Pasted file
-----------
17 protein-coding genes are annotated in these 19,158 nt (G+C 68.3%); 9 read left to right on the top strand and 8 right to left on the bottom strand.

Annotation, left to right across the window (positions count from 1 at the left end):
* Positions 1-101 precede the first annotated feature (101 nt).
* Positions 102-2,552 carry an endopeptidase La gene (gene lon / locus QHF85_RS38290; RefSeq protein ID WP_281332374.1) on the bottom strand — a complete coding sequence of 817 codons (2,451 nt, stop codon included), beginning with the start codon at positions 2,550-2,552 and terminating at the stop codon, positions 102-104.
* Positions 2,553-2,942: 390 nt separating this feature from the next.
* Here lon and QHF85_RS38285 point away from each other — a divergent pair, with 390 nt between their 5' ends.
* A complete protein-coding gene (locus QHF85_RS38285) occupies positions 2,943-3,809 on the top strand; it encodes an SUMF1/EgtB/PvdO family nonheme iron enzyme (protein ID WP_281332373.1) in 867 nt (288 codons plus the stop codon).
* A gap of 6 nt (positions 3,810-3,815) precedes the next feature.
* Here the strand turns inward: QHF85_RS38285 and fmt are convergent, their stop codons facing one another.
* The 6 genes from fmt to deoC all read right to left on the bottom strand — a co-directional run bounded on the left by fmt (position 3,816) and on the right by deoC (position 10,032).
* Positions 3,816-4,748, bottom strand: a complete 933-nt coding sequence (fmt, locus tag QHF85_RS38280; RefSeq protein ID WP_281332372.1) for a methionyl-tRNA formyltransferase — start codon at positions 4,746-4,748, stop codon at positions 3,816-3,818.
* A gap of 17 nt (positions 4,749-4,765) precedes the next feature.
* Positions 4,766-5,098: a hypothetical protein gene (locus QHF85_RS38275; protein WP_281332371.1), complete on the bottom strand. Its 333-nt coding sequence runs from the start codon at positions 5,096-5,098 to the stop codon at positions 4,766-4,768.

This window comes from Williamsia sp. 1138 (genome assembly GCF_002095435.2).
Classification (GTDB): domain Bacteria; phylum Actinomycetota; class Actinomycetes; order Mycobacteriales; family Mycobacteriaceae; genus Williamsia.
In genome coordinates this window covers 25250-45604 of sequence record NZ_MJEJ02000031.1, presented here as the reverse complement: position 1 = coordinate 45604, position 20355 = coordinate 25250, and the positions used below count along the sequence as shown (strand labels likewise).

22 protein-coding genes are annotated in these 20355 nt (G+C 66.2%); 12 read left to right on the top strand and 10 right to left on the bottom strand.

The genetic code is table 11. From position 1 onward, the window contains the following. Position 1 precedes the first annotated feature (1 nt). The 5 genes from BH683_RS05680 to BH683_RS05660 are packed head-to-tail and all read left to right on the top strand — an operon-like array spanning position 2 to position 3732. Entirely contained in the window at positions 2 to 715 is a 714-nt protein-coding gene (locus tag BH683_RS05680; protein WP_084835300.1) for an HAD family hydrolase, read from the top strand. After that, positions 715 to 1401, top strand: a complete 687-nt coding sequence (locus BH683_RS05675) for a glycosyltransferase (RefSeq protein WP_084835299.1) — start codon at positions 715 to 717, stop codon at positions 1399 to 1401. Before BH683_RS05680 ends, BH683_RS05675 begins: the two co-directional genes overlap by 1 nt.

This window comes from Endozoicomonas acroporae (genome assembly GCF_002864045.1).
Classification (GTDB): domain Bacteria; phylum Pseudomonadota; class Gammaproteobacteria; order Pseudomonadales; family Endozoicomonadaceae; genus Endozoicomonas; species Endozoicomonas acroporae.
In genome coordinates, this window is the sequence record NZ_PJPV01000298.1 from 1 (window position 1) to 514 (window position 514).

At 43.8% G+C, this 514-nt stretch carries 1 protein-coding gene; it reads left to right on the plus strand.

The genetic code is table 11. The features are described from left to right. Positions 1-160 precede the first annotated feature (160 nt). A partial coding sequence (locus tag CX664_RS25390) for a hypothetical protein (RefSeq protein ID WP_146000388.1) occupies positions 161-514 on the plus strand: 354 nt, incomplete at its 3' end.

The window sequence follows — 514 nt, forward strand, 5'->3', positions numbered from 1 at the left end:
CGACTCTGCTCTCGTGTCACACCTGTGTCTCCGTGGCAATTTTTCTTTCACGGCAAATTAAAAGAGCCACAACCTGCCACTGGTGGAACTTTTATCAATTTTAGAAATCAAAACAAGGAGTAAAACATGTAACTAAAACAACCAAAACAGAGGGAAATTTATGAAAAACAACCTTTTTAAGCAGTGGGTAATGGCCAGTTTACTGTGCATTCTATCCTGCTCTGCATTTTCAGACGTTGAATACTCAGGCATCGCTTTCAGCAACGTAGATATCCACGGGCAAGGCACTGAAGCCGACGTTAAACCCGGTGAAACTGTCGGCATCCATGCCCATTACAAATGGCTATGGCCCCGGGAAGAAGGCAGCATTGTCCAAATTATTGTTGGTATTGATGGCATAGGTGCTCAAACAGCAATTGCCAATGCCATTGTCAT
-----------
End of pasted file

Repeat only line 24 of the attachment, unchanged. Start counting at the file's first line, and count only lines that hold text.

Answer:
The window sequence follows — 514 nt, forward strand, 5'->3', positions numbered from 1 at the left end: